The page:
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Amendment proposal gets Senate's nod

House to receive measure on calling special sessions by Michael R. Wickline | April 22, 2021 at 3:33 a.m.
Sen. Breanne Davis presents Senate Joint Resolution 10, a proposed amendment to allow the Legislature to call itself into session, on Wednesday at the state Capitol in Little Rock. (Arkansas Democrat-Gazette/Thomas Metthe)

The Arkansas Senate on Wednesday approved a resolution to refer to voters in the 2022 general election a proposed amendment to the Arkansas Constitution that would allow the state Legislature to call itself into special session.

Under the constitution as currently written, only the governor can call a special session, and the governor sets the agenda for that session.

The Senate voted 30-2 to approve Senate Joint Resolution 10 by Sen. Breanne Davis, R-Russellville, sending the measure to the House for further action. Both chambers must approve proposed amendments to get them on the ballot; the governor has no role.

Sens. Jim Hendren, an independent from Sulphur Springs, and Stephanie Flowers, a Democrat from Pine Bluff, dissented. Republican Sens. Cecile Bledsoe of Rogers and Jonathan Dismang of Searcy and Democratic Sen. Linda Chesterfield of Little Rock voted present.

[RELATED: See complete Democrat-Gazette coverage of the Arkansas Legislature at]

If SJR10 is approved by the House and by voters in the general election in 2022, then it will create two avenues by which the General Assembly could convene in an extraordinary session without the governor's initiation: by a joint written proclamation of the speaker of the House and the Senate president pro tempore, or by the submission of the signatures of two-thirds of the members of the 35-member Senate and 100-member House in a proclamation.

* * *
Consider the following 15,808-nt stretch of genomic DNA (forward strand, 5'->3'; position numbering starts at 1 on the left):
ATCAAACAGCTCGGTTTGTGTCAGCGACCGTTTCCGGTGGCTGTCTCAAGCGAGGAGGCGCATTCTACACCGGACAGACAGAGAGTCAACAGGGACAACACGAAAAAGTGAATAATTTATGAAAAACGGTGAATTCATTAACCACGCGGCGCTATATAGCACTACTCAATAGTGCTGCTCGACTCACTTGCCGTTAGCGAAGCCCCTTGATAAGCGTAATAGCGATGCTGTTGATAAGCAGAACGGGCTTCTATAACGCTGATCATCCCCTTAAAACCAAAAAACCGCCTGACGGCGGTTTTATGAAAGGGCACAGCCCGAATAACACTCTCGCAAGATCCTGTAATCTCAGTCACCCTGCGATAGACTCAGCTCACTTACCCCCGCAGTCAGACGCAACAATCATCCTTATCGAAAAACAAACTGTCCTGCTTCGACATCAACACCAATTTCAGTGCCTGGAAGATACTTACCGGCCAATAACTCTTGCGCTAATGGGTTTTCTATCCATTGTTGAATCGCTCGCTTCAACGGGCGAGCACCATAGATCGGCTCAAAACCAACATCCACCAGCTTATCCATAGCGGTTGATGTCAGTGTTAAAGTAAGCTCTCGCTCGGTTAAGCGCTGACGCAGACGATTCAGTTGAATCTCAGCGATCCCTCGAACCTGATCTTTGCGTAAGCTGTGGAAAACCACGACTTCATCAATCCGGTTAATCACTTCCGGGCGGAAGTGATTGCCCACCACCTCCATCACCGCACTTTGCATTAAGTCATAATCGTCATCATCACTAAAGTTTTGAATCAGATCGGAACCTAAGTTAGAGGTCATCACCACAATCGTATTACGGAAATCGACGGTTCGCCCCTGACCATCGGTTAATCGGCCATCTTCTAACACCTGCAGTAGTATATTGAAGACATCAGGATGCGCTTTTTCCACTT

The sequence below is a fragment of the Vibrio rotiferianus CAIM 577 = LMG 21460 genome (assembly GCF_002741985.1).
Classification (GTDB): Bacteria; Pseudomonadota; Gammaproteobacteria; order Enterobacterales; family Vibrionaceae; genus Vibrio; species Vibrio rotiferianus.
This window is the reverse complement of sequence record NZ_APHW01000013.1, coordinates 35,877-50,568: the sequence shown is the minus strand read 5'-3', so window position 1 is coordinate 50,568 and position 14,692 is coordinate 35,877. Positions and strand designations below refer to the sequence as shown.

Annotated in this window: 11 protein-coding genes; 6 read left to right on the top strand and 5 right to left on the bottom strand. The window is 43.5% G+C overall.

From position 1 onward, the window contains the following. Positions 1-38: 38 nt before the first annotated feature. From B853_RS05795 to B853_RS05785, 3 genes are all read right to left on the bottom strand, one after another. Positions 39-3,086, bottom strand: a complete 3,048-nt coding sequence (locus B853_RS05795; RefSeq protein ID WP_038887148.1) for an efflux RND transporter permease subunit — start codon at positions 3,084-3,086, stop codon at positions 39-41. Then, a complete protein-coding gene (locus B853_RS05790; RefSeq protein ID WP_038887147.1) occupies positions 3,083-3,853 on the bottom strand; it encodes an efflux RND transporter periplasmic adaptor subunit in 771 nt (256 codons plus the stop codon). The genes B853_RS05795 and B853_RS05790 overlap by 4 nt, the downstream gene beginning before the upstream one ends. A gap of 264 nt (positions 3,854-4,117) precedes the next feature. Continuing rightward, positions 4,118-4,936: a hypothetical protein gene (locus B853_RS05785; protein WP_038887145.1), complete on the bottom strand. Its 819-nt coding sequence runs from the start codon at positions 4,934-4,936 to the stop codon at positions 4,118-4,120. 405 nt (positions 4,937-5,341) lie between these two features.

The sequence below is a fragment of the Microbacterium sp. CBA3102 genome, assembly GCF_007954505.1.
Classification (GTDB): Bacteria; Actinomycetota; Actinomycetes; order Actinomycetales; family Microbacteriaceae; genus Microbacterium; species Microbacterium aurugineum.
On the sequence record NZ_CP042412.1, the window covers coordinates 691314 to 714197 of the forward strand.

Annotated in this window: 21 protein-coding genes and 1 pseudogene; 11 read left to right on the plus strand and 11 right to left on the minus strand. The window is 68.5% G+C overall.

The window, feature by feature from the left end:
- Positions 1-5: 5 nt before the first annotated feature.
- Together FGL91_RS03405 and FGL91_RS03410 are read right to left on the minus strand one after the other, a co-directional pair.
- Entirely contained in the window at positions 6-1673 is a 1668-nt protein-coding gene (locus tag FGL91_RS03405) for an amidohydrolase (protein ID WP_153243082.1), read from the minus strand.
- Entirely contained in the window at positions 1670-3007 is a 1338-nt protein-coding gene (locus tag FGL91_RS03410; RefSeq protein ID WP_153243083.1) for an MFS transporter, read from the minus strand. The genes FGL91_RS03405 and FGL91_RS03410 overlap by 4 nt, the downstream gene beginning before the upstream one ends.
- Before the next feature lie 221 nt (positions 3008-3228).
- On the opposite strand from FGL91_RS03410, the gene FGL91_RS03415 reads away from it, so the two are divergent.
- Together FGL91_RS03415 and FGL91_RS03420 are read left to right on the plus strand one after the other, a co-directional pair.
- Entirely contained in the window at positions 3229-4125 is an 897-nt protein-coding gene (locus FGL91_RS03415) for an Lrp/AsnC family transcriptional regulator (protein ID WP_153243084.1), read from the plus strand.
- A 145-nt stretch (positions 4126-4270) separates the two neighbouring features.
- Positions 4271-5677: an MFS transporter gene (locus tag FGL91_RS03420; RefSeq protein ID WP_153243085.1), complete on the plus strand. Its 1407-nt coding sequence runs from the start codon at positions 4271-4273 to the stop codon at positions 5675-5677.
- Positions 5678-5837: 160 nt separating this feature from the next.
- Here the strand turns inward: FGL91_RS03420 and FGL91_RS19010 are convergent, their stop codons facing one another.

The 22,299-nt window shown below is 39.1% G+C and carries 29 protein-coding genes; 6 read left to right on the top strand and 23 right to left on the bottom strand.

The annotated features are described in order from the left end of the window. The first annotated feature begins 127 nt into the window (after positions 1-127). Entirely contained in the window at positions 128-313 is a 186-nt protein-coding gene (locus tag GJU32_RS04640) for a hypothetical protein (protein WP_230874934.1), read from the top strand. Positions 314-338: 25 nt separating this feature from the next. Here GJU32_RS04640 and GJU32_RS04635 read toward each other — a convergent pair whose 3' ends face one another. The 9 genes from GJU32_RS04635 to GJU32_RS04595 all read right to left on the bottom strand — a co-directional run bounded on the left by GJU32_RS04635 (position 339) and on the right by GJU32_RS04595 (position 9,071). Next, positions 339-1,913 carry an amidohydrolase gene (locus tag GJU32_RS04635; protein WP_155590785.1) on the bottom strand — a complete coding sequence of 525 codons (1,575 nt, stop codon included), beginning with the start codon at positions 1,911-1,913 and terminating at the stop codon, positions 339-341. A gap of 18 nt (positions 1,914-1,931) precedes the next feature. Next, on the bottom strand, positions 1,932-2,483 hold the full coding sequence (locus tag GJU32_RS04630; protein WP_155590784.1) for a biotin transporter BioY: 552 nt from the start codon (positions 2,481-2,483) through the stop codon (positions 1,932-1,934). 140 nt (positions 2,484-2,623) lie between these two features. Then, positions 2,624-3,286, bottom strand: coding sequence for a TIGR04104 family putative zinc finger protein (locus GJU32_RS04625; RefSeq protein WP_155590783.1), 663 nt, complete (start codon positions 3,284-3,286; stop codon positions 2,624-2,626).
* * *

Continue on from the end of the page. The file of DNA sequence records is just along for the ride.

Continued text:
In 2020, executive actions taken by Gov. Asa Hutchinson in response to the covid-19 pandemic led to some Republican lawmakers expressing frustration that they didn't get a say on issues such as the statewide mask mandate.

Davis told senators on Wednesday that it is important for the Legislature to be able to call itself into a special session and that lawmakers in 36 other states already have that authority.

Seventeen states require signatures from two-thirds of lawmakers in both chambers to call the Legislature into a special session, she said.

"To my knowledge, none of those states have turned into a pseudo full-time Legislature [because] of this ability or are abusing the process," Davis said in a text message to the Arkansas Democrat-Gazette.

The other 13 states in which only the governor can call a special session are Alabama, California, Idaho, Indiana, Kentucky, Michigan, Minnesota, Mississippi, North Dakota, Rhode Island, South Carolina, Texas and Vermont, according to the National Conference of State Legislatures.

Hendren said he voted against the resolution because "this will continue the trend to move toward full-time legislators instead of part-time public servants."